Among the Rhizobiaceae, the best studied species regarding osmoad

Among the Rhizobiaceae, the best studied species regarding osmoadaptation is Sinorhizobium meliloti one of the most common alfalfa microsymbionts. Specific Belnacasan molecular weight concomitant accumulation of potassium and glutamate was found to be the primary response in Selleck Selumetinib S. meliloti to hyperosmotic stress [9]. Out of four potassium uptake systems found within the S. meliloti genome, Trk was shown to be the most important K+ importer involved in the osmoadaptation of this bacterium [10]. By using 13C nuclear magnetic resonance spectroscopy (a particularly useful

technique for osmoadaptation studies because all types of organic compounds can be detected at once), it was shown selleck that S. meliloti long term response to hyperosmotic stress involves the synthesis and

accumulation of the dipeptide N-acetylglutaminylglutamine amide and the disaccharide trehalose, the latter one specially when cells are subjected to severe osmotic stress [3, 11]. Trehalose is a non-reducing glucose disaccharide that is widespread in nature. It protects numerous biological structures against abiotic stresses including desiccation, oxidation, heat, cold, dehydration, and hyperosmotic conditions [6]. Recently, the importance of trehalose in osmotolerance and nodulation of their legume hosts by S. meliloti [12] and Bradyrhizobium japonicum [13] has been firmly established. Trehalose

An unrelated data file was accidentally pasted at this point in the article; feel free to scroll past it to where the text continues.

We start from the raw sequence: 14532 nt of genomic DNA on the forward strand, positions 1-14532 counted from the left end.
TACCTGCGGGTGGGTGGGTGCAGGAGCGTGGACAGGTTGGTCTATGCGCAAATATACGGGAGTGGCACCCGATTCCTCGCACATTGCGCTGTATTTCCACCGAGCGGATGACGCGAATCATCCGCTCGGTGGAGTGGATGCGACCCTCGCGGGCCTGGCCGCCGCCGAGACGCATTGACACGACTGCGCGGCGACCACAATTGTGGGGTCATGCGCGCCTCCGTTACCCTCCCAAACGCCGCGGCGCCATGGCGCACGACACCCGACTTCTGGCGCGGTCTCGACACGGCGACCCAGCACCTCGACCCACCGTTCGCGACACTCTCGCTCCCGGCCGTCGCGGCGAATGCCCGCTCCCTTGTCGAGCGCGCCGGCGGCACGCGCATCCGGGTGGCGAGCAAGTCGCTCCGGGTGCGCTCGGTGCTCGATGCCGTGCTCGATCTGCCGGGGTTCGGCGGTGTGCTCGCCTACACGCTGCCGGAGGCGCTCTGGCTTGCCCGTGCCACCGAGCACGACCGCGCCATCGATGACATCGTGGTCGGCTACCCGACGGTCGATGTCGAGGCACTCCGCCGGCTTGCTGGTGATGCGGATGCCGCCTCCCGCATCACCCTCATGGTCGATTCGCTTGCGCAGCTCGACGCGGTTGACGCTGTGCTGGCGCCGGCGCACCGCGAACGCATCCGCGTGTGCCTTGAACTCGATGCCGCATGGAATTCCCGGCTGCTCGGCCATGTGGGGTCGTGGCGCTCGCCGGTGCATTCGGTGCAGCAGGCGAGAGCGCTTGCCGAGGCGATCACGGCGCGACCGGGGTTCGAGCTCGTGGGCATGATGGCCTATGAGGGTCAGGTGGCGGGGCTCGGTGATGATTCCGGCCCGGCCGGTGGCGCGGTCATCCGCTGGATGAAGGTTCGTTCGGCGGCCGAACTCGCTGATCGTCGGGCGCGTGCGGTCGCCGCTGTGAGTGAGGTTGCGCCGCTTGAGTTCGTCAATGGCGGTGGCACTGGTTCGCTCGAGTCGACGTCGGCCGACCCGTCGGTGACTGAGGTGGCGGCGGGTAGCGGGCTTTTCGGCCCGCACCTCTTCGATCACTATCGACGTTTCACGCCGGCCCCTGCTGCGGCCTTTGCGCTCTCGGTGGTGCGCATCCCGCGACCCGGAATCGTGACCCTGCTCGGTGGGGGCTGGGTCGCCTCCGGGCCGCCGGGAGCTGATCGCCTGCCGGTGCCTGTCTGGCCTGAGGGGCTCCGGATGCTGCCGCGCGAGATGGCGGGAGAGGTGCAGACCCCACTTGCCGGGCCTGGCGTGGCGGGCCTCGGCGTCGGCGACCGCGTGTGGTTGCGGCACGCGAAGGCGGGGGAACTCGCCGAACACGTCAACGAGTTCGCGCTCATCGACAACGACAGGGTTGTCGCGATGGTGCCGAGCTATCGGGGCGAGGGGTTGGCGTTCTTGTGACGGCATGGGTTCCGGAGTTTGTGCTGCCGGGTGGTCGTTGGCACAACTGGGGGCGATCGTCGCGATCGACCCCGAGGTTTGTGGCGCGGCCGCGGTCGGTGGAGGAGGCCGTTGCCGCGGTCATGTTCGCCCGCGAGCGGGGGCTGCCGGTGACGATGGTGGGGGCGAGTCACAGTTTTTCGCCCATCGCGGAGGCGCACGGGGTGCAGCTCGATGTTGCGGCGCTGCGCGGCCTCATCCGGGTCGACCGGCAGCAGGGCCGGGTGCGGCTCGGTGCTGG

has shown to play also a major role in desiccation tolerance of R. leguminosarum bv. trifolii [14]. Common bean (Phaseolus vulgaris) is an important staple crop in the diets of people of Latin America, Asia, Africa, and other regions of the developing world. Paradoxically, despite common bean is a promiscuous legume able to form symbioses with a number of rhizobial species including R. tropici, R. etli, R. gallicum, R. leguminosarum bv. phaseoli or R. giardinii [15–17], it is considered as a poor nitrogen fixer, if compared to other grain legumes [18, 19]. This problem has been attributed to the ineffectiveness of indigenous rhizobia [20] or to adverse abiotic Cyclin-dependent kinase 3 conditions [21]. In a recent work, Suarez et al. [22] reported an increase in root nodule number and nitrogen fixation by P. vulgaris cv. Negro Jamapa (a Mesoamerican cultivar) inoculated with a trehalose-6-phosphate synthase-overexpressing strain of R. etli. Thus, manipulating trehalose metabolism in P. vulgaris looks a promising strategy to improve plant tolerance to osmotic stress and grain yield. Compared to this body of knowledge on the osmoadaptation of these agronomically important rhizobacteria, little is known about the osmostress responses of rhizobial strains nodulating common bean in Africa. The purpose of the work described here was threefold.

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